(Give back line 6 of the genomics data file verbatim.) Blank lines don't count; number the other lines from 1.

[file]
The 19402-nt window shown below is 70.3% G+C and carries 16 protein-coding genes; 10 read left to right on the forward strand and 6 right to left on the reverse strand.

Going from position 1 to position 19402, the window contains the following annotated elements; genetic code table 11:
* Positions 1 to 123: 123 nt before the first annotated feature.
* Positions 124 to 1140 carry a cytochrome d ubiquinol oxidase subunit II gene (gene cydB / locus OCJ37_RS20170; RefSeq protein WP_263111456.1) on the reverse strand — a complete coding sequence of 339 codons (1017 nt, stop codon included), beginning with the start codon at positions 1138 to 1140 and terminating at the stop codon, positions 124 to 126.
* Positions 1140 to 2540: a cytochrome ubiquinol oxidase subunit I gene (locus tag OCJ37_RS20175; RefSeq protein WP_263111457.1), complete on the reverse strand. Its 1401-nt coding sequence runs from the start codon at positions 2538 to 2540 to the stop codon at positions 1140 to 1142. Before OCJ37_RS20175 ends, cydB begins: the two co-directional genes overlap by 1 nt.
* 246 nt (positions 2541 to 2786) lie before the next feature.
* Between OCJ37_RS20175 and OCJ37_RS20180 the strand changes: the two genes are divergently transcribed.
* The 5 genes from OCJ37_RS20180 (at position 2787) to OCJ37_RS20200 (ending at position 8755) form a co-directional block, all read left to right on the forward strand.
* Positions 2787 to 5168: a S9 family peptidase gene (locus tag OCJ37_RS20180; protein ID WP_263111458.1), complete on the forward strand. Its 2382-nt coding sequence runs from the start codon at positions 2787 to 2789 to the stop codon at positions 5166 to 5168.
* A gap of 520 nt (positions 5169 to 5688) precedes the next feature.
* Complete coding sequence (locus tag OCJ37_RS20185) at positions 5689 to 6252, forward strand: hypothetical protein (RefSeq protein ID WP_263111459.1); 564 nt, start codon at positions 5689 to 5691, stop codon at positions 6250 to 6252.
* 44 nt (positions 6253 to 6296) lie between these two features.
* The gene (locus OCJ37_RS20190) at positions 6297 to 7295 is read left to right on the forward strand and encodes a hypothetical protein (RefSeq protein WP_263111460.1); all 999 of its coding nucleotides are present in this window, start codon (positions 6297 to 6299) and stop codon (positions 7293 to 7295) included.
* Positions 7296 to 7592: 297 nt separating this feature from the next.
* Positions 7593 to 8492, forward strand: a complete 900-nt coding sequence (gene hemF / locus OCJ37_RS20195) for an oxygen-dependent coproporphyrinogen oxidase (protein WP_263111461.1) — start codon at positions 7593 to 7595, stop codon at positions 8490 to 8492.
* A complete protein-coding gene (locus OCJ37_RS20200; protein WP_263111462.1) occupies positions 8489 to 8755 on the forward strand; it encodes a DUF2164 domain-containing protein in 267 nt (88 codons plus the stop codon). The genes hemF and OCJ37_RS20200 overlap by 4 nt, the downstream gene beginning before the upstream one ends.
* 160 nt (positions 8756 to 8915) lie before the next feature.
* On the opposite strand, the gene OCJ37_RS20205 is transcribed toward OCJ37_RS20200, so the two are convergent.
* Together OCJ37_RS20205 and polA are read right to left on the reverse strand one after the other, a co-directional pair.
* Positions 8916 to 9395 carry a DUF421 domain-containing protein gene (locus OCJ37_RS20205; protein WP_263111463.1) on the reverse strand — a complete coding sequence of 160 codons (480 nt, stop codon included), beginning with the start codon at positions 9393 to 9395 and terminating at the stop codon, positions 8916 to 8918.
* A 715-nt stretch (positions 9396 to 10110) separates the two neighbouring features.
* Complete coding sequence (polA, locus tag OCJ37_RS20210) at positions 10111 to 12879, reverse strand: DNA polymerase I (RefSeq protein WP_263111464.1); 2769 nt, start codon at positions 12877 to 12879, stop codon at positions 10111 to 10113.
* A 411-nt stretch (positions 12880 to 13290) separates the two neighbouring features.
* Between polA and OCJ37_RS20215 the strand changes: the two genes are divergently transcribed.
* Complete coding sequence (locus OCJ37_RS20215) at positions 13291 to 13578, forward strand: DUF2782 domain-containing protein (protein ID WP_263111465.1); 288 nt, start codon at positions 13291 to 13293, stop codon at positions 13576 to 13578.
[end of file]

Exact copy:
* 246 nt (positions 2541 to 2786) lie before the next feature.